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Winners and losers from the disputes with Fox


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4 replies to this topic

#1 OFFLINE   Greg Bimson

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Posted 01 November 2010 - 10:09 AM

So I attempted to do some digging regarding the outcome of packaging on the disputes. I ended up finding a clear winner. From HollywoodReporter.com:

Meanwhile, Seattle-based online video provider Ivi Inc. claimed a victory thanks to the Cablevision-Fox dispute, saying Monday it saw a 323% increase in new subscribers throughout the Fox programming blackout. It didn’t provide actual numbers for new subscribers.

Major broadcasters recently filed a lawsuit against Ivi, claiming that the startup is infringing copyrights by retransmitting over-the-air broadcast signals online. The company has argued it operates under a legal loophole that allows cable and satellite companies to retransmit over-the-air broadcast content as long as they pay semi-annual fees to the U.S. Copyright Office.

So I googled news on Ivi, and found this, from San Francisco Chronicle's sfgate.com:

Fast Facts about ivi TV's Legal Position


Section 111 of the 1976 Copyright Act permits cable systems to retransmit television broadcasts

  • ivi TV is a cable system under Section 111 of the 1976 Copyright Act
  • ivi TV is entitled to a statutory license under Section 111 of the 1976 Copyright Act
  • ivi TV pays the Copyright Office under its statutory scheme and it, in turn, pays the content owners
  • The FCC does not regulate the Internet, hence;
  • ivi's retransmission of television broadcast over the Internet is permissible

ivi TV's downloadable app makes it easy to watch live television programming online for only $4.99 a month after a 30 day free trial. The company pays broadcasters in the same fashion as prescribed by law for cable companies.

ivi TV offers more content than Hulu and a 30 day free trial to watch major broadcast channels including ABC, NBC, CBS, Fox, The CW, PBS, and others from a growing number of local affiliates, all available via a downloadable app at ivi.tv.

I'm ready for a smackdown of immense proportions.

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#2 OFFLINE   James Long

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Posted 01 November 2010 - 11:02 AM

An interesting concept. Claiming protection under the law as a "cable system" but then claiming no responsibility under the law that being a "cable system" requires?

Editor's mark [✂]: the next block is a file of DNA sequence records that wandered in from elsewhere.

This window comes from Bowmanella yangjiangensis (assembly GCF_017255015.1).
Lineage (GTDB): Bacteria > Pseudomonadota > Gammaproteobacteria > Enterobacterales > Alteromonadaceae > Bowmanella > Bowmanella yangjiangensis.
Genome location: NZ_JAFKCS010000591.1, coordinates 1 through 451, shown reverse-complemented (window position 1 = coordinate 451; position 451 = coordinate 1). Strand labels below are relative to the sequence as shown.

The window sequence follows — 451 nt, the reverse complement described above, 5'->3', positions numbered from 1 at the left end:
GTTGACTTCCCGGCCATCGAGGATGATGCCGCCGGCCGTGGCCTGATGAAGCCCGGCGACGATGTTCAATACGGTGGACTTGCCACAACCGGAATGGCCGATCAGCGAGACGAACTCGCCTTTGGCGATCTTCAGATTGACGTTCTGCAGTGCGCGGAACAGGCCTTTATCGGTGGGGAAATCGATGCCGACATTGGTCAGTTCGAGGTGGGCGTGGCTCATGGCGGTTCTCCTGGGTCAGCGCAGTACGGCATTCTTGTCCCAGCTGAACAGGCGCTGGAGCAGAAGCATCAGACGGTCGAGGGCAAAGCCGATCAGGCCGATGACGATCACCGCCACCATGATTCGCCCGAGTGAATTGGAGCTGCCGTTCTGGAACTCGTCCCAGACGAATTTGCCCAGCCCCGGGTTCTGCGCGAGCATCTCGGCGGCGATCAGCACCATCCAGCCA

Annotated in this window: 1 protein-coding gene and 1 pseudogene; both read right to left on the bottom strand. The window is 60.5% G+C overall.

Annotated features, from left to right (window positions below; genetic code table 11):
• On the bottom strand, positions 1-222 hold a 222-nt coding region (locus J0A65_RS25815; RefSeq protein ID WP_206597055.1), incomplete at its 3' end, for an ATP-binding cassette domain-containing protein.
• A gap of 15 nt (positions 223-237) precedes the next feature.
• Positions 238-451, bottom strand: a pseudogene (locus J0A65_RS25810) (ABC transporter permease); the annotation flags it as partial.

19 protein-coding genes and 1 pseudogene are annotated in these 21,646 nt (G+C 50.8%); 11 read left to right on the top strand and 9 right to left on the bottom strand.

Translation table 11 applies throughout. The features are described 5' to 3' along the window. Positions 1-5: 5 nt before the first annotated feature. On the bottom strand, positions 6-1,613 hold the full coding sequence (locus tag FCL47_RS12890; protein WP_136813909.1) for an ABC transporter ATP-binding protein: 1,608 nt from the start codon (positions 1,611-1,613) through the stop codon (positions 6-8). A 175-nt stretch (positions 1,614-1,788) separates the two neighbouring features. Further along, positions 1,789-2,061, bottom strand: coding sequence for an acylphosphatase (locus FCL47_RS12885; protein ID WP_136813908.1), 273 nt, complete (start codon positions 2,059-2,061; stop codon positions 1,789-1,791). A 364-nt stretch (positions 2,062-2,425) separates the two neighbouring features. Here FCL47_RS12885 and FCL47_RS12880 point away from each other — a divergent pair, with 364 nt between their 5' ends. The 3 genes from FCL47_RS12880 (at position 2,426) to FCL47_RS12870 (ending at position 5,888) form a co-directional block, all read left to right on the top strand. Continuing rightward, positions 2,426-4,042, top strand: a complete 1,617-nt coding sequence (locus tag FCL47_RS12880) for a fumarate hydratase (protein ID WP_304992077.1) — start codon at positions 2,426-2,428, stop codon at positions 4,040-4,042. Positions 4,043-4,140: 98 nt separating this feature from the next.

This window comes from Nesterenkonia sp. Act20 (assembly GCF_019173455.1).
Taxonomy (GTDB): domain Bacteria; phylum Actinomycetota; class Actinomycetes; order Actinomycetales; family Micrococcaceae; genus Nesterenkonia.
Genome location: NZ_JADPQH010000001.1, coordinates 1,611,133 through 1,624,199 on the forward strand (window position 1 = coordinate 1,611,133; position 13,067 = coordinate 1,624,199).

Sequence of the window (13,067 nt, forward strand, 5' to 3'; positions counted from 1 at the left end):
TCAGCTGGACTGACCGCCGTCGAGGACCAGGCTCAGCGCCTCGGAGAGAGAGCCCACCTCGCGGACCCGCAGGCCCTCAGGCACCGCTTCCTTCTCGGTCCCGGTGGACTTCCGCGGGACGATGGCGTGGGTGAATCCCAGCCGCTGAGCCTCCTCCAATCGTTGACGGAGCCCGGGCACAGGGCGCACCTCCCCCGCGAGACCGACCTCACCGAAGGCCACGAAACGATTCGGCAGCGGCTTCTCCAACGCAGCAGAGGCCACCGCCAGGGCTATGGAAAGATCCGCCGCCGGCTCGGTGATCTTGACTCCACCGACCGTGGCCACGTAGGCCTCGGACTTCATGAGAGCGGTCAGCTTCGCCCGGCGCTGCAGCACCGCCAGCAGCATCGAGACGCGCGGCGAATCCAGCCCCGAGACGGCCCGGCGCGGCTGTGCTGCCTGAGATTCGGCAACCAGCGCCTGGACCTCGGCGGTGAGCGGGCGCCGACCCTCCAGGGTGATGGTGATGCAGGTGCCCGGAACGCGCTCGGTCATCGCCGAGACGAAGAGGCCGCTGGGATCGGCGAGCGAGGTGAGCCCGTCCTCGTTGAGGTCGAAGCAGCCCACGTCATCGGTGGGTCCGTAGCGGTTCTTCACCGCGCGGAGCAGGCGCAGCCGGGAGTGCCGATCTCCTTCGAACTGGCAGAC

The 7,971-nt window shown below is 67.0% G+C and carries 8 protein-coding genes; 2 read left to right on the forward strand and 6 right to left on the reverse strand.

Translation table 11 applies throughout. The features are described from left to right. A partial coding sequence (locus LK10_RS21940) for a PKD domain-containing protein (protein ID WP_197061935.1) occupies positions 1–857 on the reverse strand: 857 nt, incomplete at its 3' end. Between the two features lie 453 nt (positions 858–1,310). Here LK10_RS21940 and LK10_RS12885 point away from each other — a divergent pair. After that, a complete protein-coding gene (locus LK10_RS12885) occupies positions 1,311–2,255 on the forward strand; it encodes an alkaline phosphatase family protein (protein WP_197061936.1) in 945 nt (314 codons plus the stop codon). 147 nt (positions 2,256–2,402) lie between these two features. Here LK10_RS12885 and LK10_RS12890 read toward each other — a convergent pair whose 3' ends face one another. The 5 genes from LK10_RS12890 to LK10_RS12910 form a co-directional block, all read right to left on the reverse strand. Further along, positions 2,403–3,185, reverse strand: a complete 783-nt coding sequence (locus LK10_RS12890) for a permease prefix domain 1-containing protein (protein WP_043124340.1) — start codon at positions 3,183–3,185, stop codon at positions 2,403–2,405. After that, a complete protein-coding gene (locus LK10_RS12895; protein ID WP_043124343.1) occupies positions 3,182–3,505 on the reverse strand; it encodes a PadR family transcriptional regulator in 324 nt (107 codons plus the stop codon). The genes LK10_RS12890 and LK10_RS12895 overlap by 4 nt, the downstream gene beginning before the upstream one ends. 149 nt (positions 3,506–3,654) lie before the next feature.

They are currently carrying NYC and Seattle TV channels and subchannels. If they delivered the NY ones to Cablevision subscribers in the NY market they would have needed permission to carry the signals.

They should be governed the same as FIOS even if they don't own or sell the connection to the home. If they want to be a "cable system" they need to follow all the laws applicable to a "cable system". Otherwise there is no statutory license for them to rely on.

BTW: The site is registered to an individual in Seattle, WA, and is hosted on a server apparently in San Fransisco, CA. I expected this to be an offshore operation.

Edited by James Long, 01 November 2010 - 11:08 AM.


#3 OFFLINE   kenglish

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Posted 01 November 2010 - 12:29 PM

Do they interrupt ALL of their programming streams whenever there is an EAS or AMBER Alert?
Do they collect local and state taxes?
Do they have retrans agreements with all of the stations?

#4 OFFLINE   phrelin

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Posted 18 November 2010 - 12:58 AM

Buried in news articles today about Senator Jay Rockefeller blasting cable news was the fact that it was a hearing on the recent disputes between channel owners and cable and satellite companies. From the LA Times:

...The topic of the hearing being held by the Senate Commerce Committee's subcommittee on Communications, Technology and the Internet's topic is supposed to be the recent rash of fights between broadcasters and cable operators over distribution agreements that have in many cases left consumers in the lurch.

...Rockefeller is chairman of the Senate Commerce Committee, which oversees the subcommittee.

Rockefeller eventually got around to focusing on the issue at hand -- how cable and broadcasters negotiate deals to carry entertainment programming. He said he wants to know why consumers "have to pay for so many channels," when most people only watch a handful of networks. "We need slimmed-down channel packages," he said.

"If you fail to fix this situation, we're going to fix it for you," Rockefeller warned. If that happens, he added, the goal will be to do more than "referee your corporate money feuds."


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#5 OFFLINE   SayWhat?

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Posted 18 November 2010 - 02:15 AM

Do they interrupt ALL of their programming streams whenever there is an EAS or AMBER Alert?


I sure hope not. That's one thing I hate about OTA.
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